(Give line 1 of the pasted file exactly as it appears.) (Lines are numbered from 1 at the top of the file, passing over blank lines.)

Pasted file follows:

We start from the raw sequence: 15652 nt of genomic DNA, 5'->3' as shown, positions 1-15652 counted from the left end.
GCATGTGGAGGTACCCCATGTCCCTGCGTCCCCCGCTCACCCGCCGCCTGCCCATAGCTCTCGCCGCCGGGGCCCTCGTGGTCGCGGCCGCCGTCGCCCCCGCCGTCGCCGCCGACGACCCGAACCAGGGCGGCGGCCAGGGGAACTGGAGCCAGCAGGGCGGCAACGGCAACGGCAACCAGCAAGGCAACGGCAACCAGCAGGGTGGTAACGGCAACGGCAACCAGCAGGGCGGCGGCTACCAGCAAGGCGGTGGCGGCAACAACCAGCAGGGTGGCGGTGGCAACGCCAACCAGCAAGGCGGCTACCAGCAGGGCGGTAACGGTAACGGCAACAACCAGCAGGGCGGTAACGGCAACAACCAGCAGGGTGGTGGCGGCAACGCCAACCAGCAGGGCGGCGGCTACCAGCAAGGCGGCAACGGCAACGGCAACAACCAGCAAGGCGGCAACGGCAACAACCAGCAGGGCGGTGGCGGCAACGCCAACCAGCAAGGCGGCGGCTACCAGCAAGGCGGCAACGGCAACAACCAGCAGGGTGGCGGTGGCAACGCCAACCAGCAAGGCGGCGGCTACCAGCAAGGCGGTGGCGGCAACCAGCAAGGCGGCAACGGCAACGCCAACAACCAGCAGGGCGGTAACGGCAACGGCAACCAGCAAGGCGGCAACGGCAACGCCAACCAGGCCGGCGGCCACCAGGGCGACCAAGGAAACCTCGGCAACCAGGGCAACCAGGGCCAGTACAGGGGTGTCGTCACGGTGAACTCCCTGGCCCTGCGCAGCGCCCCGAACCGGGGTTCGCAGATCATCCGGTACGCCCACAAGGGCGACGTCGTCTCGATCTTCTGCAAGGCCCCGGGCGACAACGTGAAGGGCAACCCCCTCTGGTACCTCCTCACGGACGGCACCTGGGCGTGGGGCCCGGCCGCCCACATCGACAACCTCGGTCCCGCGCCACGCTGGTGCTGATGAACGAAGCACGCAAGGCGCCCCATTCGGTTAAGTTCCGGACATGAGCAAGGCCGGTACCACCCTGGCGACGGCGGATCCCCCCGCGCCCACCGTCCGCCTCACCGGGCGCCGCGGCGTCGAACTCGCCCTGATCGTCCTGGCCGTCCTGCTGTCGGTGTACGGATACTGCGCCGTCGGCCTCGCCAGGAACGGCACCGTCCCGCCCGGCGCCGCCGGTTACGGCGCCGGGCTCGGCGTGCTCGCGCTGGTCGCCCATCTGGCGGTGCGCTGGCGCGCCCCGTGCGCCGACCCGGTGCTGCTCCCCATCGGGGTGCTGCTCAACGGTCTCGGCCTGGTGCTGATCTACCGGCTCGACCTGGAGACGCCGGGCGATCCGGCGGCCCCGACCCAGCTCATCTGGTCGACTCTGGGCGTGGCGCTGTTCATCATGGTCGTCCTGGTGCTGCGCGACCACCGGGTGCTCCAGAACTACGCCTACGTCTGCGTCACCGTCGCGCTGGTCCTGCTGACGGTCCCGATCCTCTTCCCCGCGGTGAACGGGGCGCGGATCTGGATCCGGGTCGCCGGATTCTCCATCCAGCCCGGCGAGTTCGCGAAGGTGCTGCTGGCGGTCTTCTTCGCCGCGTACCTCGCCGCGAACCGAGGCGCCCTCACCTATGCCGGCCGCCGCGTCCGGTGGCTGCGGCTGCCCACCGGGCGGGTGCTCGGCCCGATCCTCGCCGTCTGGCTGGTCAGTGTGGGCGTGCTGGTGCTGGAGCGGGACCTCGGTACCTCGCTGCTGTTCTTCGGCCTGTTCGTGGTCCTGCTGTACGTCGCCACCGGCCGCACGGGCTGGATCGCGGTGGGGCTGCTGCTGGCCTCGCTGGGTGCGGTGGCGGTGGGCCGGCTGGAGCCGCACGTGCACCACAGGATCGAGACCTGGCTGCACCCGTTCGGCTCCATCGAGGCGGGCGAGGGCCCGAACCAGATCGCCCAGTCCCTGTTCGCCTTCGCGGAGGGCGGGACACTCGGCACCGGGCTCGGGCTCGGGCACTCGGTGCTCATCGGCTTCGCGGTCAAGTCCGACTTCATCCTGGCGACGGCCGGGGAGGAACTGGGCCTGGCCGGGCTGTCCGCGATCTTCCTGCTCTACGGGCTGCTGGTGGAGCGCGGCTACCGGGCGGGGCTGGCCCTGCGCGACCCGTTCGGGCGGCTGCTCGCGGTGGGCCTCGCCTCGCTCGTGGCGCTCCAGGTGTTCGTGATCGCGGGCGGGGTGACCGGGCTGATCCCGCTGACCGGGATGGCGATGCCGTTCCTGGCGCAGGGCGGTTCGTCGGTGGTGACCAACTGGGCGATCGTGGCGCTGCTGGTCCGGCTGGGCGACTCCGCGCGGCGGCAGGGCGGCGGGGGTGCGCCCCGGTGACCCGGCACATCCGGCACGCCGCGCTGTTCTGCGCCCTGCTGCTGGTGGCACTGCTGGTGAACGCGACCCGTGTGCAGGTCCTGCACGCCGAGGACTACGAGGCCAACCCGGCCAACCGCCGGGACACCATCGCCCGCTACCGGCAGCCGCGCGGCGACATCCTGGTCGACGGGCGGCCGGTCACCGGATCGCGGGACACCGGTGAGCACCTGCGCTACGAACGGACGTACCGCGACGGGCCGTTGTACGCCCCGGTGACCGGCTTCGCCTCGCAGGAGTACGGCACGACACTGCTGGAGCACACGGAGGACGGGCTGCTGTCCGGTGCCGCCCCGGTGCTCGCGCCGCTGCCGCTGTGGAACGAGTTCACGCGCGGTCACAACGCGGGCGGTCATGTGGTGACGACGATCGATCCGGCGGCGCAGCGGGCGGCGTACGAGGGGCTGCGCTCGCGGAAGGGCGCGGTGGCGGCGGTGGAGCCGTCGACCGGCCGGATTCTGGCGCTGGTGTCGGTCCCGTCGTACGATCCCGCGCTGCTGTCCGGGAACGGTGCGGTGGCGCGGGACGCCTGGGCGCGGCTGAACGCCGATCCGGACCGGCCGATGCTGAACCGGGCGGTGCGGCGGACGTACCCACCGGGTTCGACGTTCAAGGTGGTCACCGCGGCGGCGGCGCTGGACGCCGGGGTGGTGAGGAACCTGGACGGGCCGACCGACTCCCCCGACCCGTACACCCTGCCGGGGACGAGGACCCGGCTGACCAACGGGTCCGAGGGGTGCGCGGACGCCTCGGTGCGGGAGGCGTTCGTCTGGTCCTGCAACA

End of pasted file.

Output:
We start from the raw sequence: 15652 nt of genomic DNA, 5'->3' as shown, positions 1-15652 counted from the left end.